An analytical study of metrics and refactoring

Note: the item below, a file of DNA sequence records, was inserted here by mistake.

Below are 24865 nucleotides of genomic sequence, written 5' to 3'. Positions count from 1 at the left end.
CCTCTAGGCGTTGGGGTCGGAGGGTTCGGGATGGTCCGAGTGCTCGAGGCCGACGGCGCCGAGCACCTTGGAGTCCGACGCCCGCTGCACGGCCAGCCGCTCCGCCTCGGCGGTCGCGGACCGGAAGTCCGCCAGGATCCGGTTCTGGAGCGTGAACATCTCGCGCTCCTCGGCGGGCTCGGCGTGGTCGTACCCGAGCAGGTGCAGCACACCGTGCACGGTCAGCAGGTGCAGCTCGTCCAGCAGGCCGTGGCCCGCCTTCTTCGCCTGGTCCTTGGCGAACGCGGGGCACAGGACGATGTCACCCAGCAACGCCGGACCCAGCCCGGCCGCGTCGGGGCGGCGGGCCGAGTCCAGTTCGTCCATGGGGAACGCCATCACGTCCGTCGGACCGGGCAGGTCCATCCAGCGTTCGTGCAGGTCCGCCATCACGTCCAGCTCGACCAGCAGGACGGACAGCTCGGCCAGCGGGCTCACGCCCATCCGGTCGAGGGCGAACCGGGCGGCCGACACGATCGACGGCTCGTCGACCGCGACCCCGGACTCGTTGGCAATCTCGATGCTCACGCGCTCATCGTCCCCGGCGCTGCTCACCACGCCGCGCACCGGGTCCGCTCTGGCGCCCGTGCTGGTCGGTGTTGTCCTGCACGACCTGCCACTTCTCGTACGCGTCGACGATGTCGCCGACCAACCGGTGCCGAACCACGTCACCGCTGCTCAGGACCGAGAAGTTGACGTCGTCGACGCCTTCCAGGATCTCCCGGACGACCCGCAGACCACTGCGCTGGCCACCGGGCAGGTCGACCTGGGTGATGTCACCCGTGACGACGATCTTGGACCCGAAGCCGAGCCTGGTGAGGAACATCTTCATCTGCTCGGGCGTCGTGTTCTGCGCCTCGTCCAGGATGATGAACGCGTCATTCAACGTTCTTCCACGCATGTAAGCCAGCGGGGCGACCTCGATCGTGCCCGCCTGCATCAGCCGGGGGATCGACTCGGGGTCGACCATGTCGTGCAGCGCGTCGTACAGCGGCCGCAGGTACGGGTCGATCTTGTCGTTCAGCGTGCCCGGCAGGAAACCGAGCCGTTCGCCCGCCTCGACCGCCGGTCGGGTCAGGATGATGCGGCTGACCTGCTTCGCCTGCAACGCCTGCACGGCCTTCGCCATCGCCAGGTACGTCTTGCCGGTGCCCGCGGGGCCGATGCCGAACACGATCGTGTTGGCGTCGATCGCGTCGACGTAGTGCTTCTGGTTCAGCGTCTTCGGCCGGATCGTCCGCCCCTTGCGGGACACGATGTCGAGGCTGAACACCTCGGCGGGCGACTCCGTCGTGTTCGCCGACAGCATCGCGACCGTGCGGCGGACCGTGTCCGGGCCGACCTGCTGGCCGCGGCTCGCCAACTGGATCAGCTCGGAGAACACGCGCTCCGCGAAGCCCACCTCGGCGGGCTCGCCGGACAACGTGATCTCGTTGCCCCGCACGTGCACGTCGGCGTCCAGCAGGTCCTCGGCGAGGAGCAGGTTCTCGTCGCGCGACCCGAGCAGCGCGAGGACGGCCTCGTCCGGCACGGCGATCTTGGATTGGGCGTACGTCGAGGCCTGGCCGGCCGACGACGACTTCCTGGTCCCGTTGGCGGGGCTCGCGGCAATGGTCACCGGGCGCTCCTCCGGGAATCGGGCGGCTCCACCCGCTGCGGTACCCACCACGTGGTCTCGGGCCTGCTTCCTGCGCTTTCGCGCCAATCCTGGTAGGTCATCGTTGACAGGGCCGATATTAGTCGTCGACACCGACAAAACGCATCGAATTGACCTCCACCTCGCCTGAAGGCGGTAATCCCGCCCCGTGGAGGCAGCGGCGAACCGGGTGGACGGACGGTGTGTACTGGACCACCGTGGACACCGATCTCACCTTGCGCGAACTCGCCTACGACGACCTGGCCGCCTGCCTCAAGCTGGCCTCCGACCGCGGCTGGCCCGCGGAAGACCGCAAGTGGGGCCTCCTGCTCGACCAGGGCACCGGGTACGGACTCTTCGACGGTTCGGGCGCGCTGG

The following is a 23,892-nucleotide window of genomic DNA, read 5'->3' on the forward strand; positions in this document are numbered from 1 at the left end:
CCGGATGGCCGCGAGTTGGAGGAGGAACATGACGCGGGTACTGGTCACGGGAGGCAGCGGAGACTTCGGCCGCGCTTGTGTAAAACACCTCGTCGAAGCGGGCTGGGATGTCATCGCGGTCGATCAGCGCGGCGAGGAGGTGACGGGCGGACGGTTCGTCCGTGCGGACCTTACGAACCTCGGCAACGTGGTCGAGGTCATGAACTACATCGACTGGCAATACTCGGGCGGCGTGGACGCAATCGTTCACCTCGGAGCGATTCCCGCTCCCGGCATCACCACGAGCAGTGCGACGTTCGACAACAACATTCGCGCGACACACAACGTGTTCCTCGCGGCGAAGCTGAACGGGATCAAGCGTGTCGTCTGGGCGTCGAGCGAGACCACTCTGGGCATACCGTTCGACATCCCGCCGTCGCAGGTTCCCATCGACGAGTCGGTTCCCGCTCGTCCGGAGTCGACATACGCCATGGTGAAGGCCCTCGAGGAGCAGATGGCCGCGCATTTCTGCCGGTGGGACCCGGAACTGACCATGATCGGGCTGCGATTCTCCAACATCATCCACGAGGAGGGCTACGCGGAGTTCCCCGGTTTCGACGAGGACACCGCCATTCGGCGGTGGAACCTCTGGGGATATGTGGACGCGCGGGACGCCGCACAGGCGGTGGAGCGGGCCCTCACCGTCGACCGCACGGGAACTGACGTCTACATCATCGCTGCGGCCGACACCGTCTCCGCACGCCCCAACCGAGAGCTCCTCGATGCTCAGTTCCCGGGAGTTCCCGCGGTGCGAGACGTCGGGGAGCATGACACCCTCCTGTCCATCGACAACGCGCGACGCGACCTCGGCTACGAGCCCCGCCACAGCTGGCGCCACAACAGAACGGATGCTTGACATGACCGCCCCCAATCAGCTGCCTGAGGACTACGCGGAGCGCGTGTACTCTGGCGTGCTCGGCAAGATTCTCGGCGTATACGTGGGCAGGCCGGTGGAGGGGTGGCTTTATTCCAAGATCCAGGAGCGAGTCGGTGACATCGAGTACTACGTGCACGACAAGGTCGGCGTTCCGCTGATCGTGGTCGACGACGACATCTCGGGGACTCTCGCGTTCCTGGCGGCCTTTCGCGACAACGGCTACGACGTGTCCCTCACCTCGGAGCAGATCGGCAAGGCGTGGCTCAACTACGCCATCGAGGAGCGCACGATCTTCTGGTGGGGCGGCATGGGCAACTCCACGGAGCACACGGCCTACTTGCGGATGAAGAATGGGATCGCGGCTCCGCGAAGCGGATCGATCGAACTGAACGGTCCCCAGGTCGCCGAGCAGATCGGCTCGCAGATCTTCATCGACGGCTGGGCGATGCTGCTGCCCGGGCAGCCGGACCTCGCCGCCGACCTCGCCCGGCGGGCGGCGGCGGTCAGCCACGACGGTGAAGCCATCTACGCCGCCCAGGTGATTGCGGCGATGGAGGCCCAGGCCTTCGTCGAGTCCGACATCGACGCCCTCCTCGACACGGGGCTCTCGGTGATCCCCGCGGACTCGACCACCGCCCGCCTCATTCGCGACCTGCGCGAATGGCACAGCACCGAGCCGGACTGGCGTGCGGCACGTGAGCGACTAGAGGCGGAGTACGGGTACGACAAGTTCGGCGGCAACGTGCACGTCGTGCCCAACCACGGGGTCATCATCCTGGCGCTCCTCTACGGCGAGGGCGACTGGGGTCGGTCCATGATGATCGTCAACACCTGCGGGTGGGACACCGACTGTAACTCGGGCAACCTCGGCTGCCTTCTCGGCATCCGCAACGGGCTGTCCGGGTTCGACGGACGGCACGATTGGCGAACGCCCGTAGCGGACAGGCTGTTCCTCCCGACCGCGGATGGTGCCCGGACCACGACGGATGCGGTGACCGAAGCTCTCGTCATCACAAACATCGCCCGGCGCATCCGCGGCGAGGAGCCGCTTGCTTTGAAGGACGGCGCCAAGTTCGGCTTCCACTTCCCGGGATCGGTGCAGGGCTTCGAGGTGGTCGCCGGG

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Object-oriented systems that undergo repeated modifications commonly endure a loss of quality and design decay. This problem is often remedied by applying refactorings. Refactoring is one of the most important and commonly used techniques to improve the quality of the code by eliminating redundancy and reducing complexity; frequently refactored code is believed to be easier to understand, maintain and test. Object-oriented metrics provide an easy means to extract useful and measurable information about the structure of a software system. Metrics have been used to identify refactoring opportunities, detect refactorings that have previously been applied and gauge quality improvements after the application of refactorings. This thesis provides an in-depth analytical study of the relationship between metrics and refactorings. For this purpose we analyzed 136 versions of 4 different open source projects. We used RefactoringCrawler, an automatic refactoring detection tool to identify refactorings and then analyzed various metrics to study whether metrics can be used to (1) reliably identify refactoring opportunities, (2) detect refactorings that were previously applied, and (3) estimate the impact of refactoring on software quality. In conclusion, our study showed that metrics cannot be reliably used to either identify refactoring opportunities or detect refactorings. It is very difficult to use metrics to estimate the impact of refactoring, however studying the evolution of metrics at a system level indicates that refactoring does improve software quality and reduce complexity.